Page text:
And so we come to the last in the current series of Social Media for Writers. There are other platforms out there right now (Instagram, anyone?) and more being added every day, but I think we have enough food for thought (and fodder for procrastination) for now.
For the last in this series, I thought it might be timely to do a wrap-up. After all, with so many social media platforms to choose from, how does a writer decide where to focus his or her efforts? Which ones work best for writers? Do you have to do them all? (Seriously, how many hours in a day would you need to do that??)
So I’ve called in Rachel Thompson, author of three best-selling books (including her latest Broken Pieces) and founder of BadRedheadMedia (how could I not love her with a name like that?), where she works with authors looking to learn social media and branding skills. She’s also super-friendly, tweets great information to her legion of Twitter followers, and has a great way of cutting through to the good stuff.
How can an author make the most of social media to help sell books?
Rachel Thompson: “Learn early on: social media is about relationship-building, not the hard sell. Connect with people, be authentic, don’t be an automaton who only shares links to their own stuff.”
What are the biggest mistakes that authors make?
RT: “As I mentioned above, constant self-promotion is probably the most ineffective way to sell books on social media. Connect, build relationships, be authentic, be generous. There’s a person on the other end of that tweet or post – make it count.”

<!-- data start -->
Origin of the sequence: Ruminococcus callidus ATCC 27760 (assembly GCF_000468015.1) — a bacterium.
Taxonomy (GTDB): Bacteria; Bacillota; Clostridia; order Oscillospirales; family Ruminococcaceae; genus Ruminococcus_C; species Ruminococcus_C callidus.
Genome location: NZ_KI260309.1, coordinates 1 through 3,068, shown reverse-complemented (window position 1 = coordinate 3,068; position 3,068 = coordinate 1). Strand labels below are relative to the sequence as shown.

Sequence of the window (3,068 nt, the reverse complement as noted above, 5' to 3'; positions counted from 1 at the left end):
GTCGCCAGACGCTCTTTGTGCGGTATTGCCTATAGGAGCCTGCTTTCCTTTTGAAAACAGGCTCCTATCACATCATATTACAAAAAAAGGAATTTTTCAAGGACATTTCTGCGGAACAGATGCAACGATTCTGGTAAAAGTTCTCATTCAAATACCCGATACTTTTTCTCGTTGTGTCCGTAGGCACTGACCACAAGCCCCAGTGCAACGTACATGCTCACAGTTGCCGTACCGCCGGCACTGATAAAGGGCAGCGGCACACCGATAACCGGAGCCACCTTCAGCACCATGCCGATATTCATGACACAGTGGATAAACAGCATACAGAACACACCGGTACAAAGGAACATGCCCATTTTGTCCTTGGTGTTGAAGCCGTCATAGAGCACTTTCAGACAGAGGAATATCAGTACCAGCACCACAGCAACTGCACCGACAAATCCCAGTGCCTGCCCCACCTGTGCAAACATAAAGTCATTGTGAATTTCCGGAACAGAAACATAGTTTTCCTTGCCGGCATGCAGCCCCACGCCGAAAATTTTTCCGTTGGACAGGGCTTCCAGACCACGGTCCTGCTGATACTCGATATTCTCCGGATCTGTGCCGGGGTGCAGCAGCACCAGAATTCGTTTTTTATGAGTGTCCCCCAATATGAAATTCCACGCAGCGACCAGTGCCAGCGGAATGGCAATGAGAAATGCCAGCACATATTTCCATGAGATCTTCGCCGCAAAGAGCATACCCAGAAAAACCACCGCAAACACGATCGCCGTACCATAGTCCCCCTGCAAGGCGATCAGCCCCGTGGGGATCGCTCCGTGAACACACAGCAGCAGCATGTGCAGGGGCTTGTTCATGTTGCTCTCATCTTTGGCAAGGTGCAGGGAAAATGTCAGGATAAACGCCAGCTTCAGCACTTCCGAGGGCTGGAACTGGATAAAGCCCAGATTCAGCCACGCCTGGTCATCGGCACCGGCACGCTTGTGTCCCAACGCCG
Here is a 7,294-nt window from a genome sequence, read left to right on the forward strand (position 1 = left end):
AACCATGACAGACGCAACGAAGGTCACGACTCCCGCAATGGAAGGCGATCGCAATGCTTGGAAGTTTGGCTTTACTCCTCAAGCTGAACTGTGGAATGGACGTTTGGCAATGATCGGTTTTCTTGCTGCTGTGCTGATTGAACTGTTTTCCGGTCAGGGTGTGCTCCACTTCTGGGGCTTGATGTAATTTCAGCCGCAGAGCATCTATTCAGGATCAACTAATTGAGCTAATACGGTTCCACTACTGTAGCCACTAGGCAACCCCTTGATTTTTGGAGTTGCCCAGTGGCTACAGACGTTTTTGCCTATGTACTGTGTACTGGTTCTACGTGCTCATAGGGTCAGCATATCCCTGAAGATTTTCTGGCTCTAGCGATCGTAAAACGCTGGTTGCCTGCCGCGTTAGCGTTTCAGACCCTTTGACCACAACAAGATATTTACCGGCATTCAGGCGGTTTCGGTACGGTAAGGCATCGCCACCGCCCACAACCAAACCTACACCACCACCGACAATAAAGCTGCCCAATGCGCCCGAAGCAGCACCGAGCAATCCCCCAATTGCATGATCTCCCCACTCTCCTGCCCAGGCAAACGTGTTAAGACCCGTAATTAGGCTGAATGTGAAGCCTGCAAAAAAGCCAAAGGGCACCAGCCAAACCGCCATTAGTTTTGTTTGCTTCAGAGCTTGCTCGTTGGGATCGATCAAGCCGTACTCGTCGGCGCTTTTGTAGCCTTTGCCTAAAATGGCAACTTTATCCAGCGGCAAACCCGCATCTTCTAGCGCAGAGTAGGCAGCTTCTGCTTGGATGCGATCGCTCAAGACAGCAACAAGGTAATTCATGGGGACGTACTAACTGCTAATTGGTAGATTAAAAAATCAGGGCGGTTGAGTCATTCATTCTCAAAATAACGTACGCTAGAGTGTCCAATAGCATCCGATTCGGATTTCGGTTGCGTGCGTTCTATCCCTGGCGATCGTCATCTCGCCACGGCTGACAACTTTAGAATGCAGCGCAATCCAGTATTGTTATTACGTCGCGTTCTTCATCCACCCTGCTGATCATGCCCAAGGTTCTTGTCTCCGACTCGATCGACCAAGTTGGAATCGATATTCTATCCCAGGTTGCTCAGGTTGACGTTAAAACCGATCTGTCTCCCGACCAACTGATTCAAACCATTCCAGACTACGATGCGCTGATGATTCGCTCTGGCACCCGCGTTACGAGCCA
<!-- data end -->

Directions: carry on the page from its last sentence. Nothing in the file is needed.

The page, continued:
Do I need huge numbers of friends/followers to make social media work for me?
RT: “Not at all. That said, you should aggressively follow targeted people – anywhere from 25 to 100/day. More than that and the Twitter Gods get twitchy. Maybe 10 connections on Facebook. Google+ so far is a free for all. Go nuts. Same with Pinterest.
“Why? If you do want to attract agents or publishers, they will expect you to have an interactive, busy platform and expecting 5K to 10K followers isn’t unheard of. Again follow people daily. I recommend ManageFlitter.com (they’reAustralian, too!) to help manage unfollowing and following. They make it so easy!
“And even if you’re happily indie, there’s no question that the more followers people see, the impressed they are. I caution people to look closer before following – given that people can purchase tens of thousands of followers, number of followers doesn’t say much. Instead, look at how many people have retweeted and favourited their tweets. That says much more about their reach.”
What are the most effective forms of social media for authors?
RT: “To be sure, Google+ is critical for improving any author or bloggers ranking, SEO and SMO. Twitter is my favorite, as long as people are using it to connect. Some self-promo is fine – I typically go for a ratio of 50/30/20 (promotion of others, info/resources, self-promo, respectively). A Facebook page and a personal account (one for business, one for personal) are also effective for relationship building.”
Are there any that you think are a waste of time?
RT: “I don’t spend a lot of time on the more visual means of social media (Instagram, YouTube, Pinterest) most likely because I’m an author – I love to read and write! But I do enjoy Pinterest and making the occasional YouTube video – that can also be helpful for authors because it’s a Google product.
Can you suggest five authors that you think are doing social media well?
RT: “Yes! All of these authors are super-interactive, generous, informative and just cool!
Justin Bogdanovitch (Sandcastle and Other Stories, The Conversationalist), @JustinBog
Terri Guiliano Long (In Leah’s Wake), @tglong
Eden Baylee (Fall Into Winter, Spring Into Summer, and many more), @edenbaylee
Steena Holmes (Finding Emma), @SteenaHolmes
Hugh Howey (Wool), @hughhowey
Which forms of social media do you think work best for you?